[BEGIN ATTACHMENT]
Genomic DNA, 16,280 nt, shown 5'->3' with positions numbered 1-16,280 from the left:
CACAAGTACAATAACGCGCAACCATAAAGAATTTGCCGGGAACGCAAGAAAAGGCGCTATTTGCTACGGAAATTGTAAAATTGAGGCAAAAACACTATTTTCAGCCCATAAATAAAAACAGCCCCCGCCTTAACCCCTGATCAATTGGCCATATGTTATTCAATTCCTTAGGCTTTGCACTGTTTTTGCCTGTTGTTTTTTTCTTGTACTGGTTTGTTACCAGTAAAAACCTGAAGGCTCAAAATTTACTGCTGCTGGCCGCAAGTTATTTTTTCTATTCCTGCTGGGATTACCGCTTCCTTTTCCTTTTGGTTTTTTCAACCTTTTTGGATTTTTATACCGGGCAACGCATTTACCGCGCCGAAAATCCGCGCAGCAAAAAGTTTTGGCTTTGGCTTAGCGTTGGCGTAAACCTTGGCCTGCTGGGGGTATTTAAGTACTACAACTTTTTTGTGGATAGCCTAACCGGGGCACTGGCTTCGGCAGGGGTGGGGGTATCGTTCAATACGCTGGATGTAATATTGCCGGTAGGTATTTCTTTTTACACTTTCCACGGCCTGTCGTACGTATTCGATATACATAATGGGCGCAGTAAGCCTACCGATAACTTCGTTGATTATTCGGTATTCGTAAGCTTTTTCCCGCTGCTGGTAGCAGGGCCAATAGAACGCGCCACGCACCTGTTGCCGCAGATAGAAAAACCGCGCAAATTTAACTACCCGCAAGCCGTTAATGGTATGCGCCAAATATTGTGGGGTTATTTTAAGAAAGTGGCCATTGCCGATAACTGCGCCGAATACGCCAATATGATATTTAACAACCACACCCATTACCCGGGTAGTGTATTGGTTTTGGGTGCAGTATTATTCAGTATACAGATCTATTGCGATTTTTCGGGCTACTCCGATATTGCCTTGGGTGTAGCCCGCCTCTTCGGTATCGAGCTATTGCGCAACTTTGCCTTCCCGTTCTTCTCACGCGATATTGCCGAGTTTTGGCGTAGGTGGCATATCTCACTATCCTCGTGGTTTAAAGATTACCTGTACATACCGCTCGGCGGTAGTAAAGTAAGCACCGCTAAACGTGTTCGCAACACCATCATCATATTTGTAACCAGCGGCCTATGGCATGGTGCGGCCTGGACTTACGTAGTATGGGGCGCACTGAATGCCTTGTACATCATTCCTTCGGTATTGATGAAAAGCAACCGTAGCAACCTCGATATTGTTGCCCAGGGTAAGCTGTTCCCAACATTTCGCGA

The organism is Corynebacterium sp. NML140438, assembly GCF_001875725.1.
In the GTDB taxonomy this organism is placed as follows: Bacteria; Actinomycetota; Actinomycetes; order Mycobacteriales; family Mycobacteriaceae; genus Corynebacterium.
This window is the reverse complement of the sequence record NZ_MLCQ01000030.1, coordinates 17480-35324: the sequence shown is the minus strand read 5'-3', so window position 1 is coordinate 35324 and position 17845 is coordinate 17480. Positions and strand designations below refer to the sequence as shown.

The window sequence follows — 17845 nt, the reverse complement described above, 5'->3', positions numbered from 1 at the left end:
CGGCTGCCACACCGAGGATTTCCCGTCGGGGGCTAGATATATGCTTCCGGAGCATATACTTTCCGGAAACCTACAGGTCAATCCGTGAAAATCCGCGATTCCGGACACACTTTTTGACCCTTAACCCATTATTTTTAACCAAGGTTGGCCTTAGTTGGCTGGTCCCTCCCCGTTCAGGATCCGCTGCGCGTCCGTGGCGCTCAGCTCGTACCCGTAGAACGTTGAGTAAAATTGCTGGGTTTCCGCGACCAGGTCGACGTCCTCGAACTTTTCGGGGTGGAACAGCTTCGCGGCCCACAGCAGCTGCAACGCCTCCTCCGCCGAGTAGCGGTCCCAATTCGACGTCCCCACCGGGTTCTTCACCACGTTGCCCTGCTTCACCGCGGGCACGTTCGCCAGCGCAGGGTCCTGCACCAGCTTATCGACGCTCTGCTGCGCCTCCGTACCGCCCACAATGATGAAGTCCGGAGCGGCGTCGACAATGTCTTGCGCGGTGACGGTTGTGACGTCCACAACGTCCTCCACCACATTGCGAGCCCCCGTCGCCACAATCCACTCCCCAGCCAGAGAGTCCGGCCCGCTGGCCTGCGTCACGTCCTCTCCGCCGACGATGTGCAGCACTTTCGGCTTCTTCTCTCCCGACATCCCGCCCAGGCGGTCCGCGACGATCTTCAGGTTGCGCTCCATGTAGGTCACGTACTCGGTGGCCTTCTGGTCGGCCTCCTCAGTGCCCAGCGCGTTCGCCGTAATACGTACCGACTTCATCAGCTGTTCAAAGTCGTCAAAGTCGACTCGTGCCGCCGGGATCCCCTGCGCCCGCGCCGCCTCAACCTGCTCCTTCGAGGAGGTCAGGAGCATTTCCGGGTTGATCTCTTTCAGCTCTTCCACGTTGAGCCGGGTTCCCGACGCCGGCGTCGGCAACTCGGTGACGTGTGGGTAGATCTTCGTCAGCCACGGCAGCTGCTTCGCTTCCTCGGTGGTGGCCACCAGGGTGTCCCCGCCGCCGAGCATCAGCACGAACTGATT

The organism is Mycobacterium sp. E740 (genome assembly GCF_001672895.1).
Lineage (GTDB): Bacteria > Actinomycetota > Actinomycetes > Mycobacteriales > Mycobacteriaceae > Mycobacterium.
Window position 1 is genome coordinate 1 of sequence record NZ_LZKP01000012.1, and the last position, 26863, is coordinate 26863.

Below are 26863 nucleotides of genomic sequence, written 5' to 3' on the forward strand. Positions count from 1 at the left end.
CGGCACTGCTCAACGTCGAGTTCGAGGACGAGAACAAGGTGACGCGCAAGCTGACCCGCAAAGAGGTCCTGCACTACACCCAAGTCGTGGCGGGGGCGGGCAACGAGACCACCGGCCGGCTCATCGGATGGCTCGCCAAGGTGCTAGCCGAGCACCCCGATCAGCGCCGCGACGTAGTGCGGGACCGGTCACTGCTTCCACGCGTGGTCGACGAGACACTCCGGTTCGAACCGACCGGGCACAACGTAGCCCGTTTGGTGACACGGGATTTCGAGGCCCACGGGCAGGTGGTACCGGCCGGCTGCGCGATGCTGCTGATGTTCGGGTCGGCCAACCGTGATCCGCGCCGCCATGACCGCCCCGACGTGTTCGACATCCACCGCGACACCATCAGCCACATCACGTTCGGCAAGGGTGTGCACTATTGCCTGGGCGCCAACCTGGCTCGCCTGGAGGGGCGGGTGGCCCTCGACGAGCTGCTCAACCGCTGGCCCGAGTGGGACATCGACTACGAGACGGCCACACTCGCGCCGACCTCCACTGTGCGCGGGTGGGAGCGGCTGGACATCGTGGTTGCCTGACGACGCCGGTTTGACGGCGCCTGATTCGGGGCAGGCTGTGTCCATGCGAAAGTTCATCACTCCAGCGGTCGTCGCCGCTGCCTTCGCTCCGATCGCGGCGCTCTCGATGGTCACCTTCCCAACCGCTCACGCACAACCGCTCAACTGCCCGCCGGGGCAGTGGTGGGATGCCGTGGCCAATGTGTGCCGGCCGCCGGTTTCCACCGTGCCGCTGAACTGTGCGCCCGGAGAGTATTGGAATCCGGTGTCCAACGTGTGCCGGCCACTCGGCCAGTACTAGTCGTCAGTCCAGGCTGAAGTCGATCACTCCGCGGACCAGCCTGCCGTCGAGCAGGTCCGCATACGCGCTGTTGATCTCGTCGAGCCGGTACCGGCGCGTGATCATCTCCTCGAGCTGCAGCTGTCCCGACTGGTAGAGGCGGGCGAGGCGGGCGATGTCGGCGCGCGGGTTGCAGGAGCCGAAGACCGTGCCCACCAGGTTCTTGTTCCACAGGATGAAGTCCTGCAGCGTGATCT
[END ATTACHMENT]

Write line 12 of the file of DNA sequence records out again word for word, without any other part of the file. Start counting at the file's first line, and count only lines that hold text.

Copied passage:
CGGCACTGCTCAACGTCGAGTTCGAGGACGAGAACAAGGTGACGCGCAAGCTGACCCGCAAAGAGGTCCTGCACTACACCCAAGTCGTGGCGGGGGCGGGCAACGAGACCACCGGCCGGCTCATCGGATGGCTCGCCAAGGTGCTAGCCGAGCACCCCGATCAGCGCCGCGACGTAGTGCGGGACCGGTCACTGCTTCCACGCGTGGTCGACGAGACACTCCGGTTCGAACCGACCGGGCACAACGTAGCCCGTTTGGTGACACGGGATTTCGAGGCCCACGGGCAGGTGGTACCGGCCGGCTGCGCGATGCTGCTGATGTTCGGGTCGGCCAACCGTGATCCGCGCCGCCATGACCGCCCCGACGTGTTCGACATCCACCGCGACACCATCAGCCACATCACGTTCGGCAAGGGTGTGCACTATTGCCTGGGCGCCAACCTGGCTCGCCTGGAGGGGCGGGTGGCCCTCGACGAGCTGCTCAACCGCTGGCCCGAGTGGGACATCGACTACGAGACGGCCACACTCGCGCCGACCTCCACTGTGCGCGGGTGGGAGCGGCTGGACATCGTGGTTGCCTGACGACGCCGGTTTGACGGCGCCTGATTCGGGGCAGGCTGTGTCCATGCGAAAGTTCATCACTCCAGCGGTCGTCGCCGCTGCCTTCGCTCCGATCGCGGCGCTCTCGATGGTCACCTTCCCAACCGCTCACGCACAACCGCTCAACTGCCCGCCGGGGCAGTGGTGGGATGCCGTGGCCAATGTGTGCCGGCCGCCGGTTTCCACCGTGCCGCTGAACTGTGCGCCCGGAGAGTATTGGAATCCGGTGTCCAACGTGTGCCGGCCACTCGGCCAGTACTAGTCGTCAGTCCAGGCTGAAGTCGATCACTCCGCGGACCAGCCTGCCGTCGAGCAGGTCCGCATACGCGCTGTTGATCTCGTCGAGCCGGTACCGGCGCGTGATCATCTCCTCGAGCTGCAGCTGTCCCGACTGGTAGAGGCGGGCGAGGCGGGCGATGTCGGCGCGCGGGTTGCAGGAGCCGAAGACCGTGCCCACCAGGTTCTTGTTCCACAGGATGAAGTCCTGCAGCGTGATCT